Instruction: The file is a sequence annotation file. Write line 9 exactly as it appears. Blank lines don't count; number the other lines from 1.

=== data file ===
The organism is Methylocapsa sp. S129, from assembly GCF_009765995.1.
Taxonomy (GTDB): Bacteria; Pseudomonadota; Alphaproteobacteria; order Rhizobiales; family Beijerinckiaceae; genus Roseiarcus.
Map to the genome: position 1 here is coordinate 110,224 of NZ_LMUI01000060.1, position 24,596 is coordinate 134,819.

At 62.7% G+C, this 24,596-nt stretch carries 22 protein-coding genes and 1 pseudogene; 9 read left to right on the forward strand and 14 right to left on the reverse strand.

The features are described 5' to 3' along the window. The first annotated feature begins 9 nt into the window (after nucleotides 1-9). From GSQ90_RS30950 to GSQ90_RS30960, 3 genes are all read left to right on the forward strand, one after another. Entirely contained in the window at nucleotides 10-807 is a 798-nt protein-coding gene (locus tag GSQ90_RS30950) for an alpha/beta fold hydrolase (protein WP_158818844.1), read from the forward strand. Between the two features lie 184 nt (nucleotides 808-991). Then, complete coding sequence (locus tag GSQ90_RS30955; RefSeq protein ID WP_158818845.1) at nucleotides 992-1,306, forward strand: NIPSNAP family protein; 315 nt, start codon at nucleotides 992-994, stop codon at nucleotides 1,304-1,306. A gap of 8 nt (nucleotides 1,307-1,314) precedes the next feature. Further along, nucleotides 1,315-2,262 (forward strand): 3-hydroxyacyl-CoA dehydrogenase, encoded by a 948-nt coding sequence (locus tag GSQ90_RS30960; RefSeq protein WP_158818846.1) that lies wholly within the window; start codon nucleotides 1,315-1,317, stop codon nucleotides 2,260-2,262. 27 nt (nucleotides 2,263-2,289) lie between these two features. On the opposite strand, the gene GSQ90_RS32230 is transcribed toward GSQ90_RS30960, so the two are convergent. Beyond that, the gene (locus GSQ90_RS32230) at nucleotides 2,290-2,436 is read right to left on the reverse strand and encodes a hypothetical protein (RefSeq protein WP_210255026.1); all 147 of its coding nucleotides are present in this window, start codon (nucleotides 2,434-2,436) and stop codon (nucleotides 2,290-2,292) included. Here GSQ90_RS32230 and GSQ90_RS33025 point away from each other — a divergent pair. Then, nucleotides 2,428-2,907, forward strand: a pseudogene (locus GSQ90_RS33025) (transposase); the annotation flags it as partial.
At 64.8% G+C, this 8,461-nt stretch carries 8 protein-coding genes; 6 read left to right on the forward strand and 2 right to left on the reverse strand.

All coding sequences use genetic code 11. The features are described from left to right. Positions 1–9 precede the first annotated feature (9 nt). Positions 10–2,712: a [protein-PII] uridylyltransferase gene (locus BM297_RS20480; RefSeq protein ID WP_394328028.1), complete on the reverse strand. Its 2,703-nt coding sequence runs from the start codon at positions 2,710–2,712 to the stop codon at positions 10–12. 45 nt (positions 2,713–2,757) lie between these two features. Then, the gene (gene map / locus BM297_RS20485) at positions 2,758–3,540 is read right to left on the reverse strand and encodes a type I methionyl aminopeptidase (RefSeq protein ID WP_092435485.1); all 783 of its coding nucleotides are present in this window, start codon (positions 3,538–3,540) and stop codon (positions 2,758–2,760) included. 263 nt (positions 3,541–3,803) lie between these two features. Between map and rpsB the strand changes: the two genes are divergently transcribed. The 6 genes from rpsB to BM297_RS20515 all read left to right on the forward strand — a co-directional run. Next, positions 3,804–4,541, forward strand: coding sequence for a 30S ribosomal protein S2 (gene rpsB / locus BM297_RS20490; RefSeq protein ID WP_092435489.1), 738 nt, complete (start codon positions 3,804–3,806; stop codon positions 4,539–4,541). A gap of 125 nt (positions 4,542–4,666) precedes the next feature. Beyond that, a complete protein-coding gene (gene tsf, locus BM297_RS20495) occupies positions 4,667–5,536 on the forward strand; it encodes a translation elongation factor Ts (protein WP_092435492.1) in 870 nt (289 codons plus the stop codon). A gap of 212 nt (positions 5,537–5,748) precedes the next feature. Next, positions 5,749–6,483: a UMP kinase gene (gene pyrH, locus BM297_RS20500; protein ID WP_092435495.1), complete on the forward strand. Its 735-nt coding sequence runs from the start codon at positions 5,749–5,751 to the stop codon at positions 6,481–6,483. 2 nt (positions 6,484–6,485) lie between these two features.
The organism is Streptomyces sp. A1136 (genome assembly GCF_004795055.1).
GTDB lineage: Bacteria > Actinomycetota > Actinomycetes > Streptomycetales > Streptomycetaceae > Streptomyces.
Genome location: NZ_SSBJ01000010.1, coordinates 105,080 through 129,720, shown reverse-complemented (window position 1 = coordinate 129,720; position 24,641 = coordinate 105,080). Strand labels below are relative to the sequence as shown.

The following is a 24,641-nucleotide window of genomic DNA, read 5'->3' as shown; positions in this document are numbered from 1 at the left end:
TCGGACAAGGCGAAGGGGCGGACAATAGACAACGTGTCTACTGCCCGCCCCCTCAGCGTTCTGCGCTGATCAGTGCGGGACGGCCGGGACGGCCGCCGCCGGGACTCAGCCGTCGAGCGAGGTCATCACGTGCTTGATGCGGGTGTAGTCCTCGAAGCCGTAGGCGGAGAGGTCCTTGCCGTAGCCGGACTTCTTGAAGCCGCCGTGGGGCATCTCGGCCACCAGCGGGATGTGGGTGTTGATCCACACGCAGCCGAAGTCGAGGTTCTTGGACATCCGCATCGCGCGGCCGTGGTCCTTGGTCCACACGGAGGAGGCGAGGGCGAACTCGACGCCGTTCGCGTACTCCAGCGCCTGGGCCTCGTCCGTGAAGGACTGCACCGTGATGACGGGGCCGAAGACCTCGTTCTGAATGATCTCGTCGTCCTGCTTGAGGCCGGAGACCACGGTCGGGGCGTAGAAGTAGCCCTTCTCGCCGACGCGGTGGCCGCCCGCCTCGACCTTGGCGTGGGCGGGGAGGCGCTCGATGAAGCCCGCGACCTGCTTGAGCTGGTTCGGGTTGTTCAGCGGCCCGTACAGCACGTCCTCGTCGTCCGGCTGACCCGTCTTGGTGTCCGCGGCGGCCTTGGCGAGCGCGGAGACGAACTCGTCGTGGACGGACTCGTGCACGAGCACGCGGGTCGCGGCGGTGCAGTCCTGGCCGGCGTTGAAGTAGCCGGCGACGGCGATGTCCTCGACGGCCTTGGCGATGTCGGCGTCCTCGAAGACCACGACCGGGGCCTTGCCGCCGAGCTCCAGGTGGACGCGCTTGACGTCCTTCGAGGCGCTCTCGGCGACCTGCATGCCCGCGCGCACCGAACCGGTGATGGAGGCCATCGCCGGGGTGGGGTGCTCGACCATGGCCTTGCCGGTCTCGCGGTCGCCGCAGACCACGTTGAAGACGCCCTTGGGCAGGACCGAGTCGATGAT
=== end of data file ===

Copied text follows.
GTDB lineage: Bacteria > Actinomycetota > Actinomycetes > Streptomycetales > Streptomycetaceae > Streptomyces.